As Looon said - no plots may ever be spawned with the intent of killing players. We are, however, fully within our rights to make the world respond realistically. This means if you are pegging a gortok with a dozen arrows and one of us happens to see, we may make it run and hide, or make it approach you to attack; if you are in a Very Bad Place near Luir's, things may happen; if you're trespassing on certain clans' land, they may come for you (or PCs may be notified via IC methods to come for you).

This is Transparency.  If anyone has read what I asked in the Staff Chat... this is it.  Thank you Wyx, this is a great read and it will help create a closer bond between staff and player just by you doing it.
That was sort of the goal. Over the years many reputations have accrued for this game. The two that come to mind are "the Tan Muark are coddled" and "the staff is a bunch of total assholes." Having seen these from both a player's perspective and a Storyteller's, I can say that that's decidedly not the case on either count. I want to convey this, and I think a bit more transparency is more than helpful in dispelling these age-old rumours.

Quote
One question for you though...  were you overwhelmed by how much stuff In-Game you didn't know about?  (People, places, things?)
To a degree. I had played a number of high-sensitivity roles - nobles, GMH members, psis, sorcs, elementalists, and a couple of well-informed and well-traveled indie rangers and warriors - and so I knew quite a bit.

That said, there's a lot nobody knows, and that I think you'll all enjoy knowing when the time comes for you to find out - when Arm 1 has finished its run.

Vanth

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Re: A New Storyteller's Perspective
« Reply #22 on: February 11, 2009, 02:06:57 PM »
I'm sorry to derail Wyx's thread, but this seems like good place to ask the question. Since I joined the game, it's been a running joke on the forums that a wish for interaction invariably ends in being brutally murdered. But Vanth stated that staff are not allowed to kill players. So, a human is lost somewhere in the tablelands, a lethal environment, and he wishes for some interaction, will you give him a fair chance or will just summon a Blackwing raiding party and make a short work of him? Will he be able to barter for his life? Or do anything at all except die?

Just to clarify here: staff members are not allowed to create plots or animate NPCs for the express purpose of harming a PC (harm could include taking all your sid, as well as killing you, for example).  As Shalooonsh stated, when we bring the world to life in a way intended to warn you that you are, perhaps, disregarding certain dangers or not taking proper precautions, we always give you a chance to change your behavior.  However, if the world's appropriate response is to harm you, then it is our duty to make that happen if you fail to heed a warning.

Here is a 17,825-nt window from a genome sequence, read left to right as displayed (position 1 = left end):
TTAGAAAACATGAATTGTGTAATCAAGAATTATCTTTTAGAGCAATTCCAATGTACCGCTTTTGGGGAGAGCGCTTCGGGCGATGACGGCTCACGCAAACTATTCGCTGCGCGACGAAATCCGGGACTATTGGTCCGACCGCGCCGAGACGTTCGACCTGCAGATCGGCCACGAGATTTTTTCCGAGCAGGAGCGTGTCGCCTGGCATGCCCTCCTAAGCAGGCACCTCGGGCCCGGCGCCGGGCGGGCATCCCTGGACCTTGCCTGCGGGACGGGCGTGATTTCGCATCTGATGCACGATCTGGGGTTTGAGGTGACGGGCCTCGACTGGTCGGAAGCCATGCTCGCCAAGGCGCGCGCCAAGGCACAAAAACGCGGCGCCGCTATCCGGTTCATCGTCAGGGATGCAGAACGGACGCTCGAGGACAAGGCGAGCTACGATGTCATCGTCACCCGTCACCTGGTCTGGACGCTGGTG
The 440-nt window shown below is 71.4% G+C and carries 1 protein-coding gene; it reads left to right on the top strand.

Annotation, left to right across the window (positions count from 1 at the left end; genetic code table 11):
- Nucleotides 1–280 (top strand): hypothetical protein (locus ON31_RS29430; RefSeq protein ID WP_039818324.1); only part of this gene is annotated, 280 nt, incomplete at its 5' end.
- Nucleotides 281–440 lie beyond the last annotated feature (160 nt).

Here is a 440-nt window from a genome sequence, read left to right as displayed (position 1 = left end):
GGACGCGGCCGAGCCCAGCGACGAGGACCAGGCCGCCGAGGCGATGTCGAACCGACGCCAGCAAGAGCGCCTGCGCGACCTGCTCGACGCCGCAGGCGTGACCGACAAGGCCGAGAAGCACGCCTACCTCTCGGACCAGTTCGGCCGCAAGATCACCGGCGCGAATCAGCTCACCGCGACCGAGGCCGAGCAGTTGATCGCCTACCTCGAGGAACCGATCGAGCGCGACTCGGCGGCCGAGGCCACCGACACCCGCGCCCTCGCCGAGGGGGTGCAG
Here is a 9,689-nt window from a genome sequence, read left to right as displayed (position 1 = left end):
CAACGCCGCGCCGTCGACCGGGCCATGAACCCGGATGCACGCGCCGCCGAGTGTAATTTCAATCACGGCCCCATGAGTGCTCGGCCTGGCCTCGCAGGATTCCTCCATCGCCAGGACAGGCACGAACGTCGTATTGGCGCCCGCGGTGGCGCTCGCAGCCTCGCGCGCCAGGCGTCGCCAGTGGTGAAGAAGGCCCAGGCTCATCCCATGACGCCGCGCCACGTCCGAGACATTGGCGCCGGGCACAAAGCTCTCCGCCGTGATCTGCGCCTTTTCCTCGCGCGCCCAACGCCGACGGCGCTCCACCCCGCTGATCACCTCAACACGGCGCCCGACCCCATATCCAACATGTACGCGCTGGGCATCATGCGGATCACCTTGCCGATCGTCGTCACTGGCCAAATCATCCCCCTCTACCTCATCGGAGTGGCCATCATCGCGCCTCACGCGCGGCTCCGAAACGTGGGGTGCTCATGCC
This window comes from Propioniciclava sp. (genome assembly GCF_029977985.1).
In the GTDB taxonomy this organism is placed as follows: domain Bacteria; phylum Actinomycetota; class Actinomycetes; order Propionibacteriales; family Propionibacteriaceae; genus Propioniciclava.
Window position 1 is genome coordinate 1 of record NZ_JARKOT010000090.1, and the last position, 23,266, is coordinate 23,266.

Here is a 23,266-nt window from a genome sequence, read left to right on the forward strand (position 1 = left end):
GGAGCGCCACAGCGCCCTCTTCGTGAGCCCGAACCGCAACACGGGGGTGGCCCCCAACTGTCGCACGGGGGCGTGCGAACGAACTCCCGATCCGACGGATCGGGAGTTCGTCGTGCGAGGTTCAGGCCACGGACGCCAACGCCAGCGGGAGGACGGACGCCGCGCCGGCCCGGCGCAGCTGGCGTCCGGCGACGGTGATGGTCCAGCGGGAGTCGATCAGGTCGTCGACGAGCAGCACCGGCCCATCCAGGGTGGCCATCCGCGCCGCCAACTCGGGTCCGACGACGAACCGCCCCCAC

But yes, we are not allowed to kill players, even if we know where you live. ;)
Nyr: newbs killing newbs
Nyr: hot newb on newb violence
Ath: Mmmmmm, HOT!

JustAnotherGuy

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Re: A New Storyteller's Perspective
« Reply #23 on: February 11, 2009, 06:20:57 PM »
Thank you for the answer and comments Wyx.  That is something I was hoping could happen more.  The Staff being more interactive and social... doesn't mean you have to give out information, but being friendly and having fun WITH the players can make a huge difference in the way the players view the staff.
Or you might get me.
Quote
A staff member sends:
     "Looks like you introduced him to *puts on sunslits* the school of hard Knoxx.  YEEEEAAAAAAH"

rishenko

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Re: A New Storyteller's Perspective
« Reply #24 on: February 11, 2009, 09:55:37 PM »
I'm sorry to derail Wyx's thread, but this seems like good place to ask the question. Since I joined the game, it's been a running joke on the forums that a wish for interaction invariably ends in being brutally murdered. But Vanth stated that staff are not allowed to kill players. So, a human is lost somewhere in the tablelands, a lethal environment, and he wishes for some interaction, will you give him a fair chance or will just summon a Blackwing raiding party and make a short work of him? Will he be able to barter for his life? Or do anything at all except die?

Just to clarify here: staff members are not allowed to create plots or animate NPCs for the express purpose of harming a PC (harm could include taking all your sid, as well as killing you, for example).  As Shalooonsh stated, when we bring the world to life in a way intended to warn you that you are, perhaps, disregarding certain dangers or not taking proper precautions, we always give you a chance to change your behavior.  However, if the world's appropriate response is to harm you, then it is our duty to make that happen if you fail to heed a warning.

But yes, we are not allowed to kill players, even if we know where you live. ;)

I did something to bring about a situation as described above.  I didn't think, I wasn't thinking, and I took my whiran into a place he should not have been, and ended up doing bad things to an NPC.  Within a minute, other NPCs suddenly attacked, my guy got his ass kicked, and my own mistakes (not the imms') led to his death.  I actually sent in an email to complain.  The situation was explained, and though I grudgingly admitted it at the time, a few months later I realize how stupid I had been.

Moral of the story?  Pay attention to the goddamn warning signs and think before you leap.  The imms don't -want- you to die.